These artificial reefs modules will consist of a non-polluting and durable low pH and 5,000 psi with micro silica concrete layers, constructed to ensure that they will remain intact for many years submerged in a marine environment. The AR unit shall be massive with sufficient weight (approximately from 4,000 to 7,000 lbs.) to withstand storms, current surges without lateral displacement. Also, AR unit shall be designed for minimal bearing pressure on the seabed to minimize sinking in soft mud and will have a rough texture to enhance marine growth. The pyramid module will have an open top of 36 inches and measures: 2.36 m long x 1.83 m tall x 2.36 m wide; the manhole module will have a hole at the top of 39.3-inches and measures 1.37 m long x 1.37 m tall x 1.37 m wide; the layers cake module measures 0.91 m base diameter x 1.98 m tall, and the modified block measures 2.13 m long x 1.68 m tall x 2.13 m wide, and its base is formed and supported by two (2) side walls and two (2) open walls in which these open sides are 0.61 meter in height and 1.22 meter long with an entrance and an exit. A second story of the same structure is added to the top, which provides a complex reef for habitat and protection for juveniles and other animals. Also, using limestone rocks attached to the layers will provide space for coral larvae to settle. The holes (pyramid module and manhole module) allow sea turtles to escape or exit easily. Each structure design is planned to be safe for any marine life and allows water flow as well space for fish and marine life to settle and travel through these modules. This project has a federal aid grant from the U.S. Fish and Wildlife Service.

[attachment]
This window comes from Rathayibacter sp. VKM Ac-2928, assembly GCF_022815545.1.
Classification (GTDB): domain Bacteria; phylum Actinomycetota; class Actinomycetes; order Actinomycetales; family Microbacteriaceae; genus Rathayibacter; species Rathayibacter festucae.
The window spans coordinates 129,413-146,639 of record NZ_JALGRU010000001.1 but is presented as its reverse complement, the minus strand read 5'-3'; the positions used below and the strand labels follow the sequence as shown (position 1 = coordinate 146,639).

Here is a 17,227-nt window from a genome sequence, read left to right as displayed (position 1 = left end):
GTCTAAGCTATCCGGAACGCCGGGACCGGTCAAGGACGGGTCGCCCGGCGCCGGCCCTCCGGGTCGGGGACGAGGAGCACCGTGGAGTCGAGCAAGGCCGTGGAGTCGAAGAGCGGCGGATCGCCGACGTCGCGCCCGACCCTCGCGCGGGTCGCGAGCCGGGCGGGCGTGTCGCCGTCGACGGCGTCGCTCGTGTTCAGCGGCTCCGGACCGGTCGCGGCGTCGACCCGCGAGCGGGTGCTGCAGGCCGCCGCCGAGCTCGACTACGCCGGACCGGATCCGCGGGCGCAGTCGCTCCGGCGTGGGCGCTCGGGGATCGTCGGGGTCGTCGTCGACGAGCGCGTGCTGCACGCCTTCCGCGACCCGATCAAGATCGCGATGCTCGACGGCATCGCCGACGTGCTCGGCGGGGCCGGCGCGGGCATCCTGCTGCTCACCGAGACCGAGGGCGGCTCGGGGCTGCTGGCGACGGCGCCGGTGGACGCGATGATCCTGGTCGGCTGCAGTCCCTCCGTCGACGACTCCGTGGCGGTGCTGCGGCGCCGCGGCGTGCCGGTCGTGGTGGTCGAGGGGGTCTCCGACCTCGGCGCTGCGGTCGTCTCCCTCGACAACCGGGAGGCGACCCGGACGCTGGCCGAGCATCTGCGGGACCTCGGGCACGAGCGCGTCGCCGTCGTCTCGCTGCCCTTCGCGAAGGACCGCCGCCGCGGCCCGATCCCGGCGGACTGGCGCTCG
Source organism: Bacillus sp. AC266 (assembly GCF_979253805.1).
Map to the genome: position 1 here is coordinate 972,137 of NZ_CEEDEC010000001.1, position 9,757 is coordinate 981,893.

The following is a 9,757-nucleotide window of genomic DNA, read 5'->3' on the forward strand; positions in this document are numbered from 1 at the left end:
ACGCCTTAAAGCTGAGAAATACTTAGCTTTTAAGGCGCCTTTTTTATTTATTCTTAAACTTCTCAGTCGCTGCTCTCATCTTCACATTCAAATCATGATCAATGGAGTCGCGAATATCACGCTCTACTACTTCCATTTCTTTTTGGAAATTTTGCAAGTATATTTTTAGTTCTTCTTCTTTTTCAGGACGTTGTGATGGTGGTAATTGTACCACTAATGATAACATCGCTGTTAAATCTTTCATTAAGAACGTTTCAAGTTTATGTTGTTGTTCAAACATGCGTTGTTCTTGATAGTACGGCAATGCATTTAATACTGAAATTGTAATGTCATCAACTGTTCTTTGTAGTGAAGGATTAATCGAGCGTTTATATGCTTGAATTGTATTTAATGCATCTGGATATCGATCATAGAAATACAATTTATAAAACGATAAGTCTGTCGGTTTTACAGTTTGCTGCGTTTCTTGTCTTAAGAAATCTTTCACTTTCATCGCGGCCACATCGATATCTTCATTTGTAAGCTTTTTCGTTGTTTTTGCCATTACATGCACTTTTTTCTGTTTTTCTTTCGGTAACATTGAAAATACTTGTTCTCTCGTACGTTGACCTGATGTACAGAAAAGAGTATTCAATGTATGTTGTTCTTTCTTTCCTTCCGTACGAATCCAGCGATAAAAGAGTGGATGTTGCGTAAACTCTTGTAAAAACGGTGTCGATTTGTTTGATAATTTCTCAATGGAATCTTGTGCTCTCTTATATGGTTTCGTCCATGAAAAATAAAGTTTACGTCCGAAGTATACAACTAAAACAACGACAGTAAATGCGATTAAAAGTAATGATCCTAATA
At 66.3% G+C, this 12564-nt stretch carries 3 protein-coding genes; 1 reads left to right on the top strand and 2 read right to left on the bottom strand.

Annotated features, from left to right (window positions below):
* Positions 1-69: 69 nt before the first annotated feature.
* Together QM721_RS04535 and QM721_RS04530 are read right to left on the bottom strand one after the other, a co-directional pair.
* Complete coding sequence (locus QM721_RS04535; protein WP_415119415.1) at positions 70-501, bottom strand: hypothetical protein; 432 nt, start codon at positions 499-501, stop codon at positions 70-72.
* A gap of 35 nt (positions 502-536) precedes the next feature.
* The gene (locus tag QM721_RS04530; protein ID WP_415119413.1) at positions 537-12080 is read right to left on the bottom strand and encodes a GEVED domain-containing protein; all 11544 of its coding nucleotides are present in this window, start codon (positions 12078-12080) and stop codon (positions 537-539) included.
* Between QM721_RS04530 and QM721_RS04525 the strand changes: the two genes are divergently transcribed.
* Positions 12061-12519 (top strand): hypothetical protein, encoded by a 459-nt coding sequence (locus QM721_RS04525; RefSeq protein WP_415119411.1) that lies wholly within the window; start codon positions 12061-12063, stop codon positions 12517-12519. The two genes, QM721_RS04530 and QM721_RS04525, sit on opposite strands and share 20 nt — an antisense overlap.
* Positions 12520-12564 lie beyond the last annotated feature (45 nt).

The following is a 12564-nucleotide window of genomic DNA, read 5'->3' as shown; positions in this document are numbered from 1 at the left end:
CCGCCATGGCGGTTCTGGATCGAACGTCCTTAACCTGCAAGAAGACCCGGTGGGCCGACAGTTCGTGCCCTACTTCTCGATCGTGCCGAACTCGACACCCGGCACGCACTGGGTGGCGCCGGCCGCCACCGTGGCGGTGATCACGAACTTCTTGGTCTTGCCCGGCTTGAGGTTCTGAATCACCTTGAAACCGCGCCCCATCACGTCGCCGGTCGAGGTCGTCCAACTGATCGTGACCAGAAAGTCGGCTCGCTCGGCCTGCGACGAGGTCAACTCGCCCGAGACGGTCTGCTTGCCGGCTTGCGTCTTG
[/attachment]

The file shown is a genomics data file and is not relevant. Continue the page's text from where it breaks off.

AVOIDANCE AND MINIMIZATION INFORMATION – The applicant has provided the following information in support of efforts to avoid and/or minimize impacts to the aquatic environment:

The artificial reefs structures will be constructed on land and transported to the shoreline of Fajardo where they will be placed on a barge for transportation to the project site. These structures will be placed always on seabed and will not be thrown from the surface to prevent its fall into another area. If there is a need to relocate any of the structures, compressed air lifting bags will be used to float the unit to avoid dragging of the structures on the seabed and preventing unwanted movement of sediments in the water column.

COMPENSATORY MITIGATION – The applicant has offered the following compensatory mitigation plan to offset unavoidable functional loss to the aquatic environment: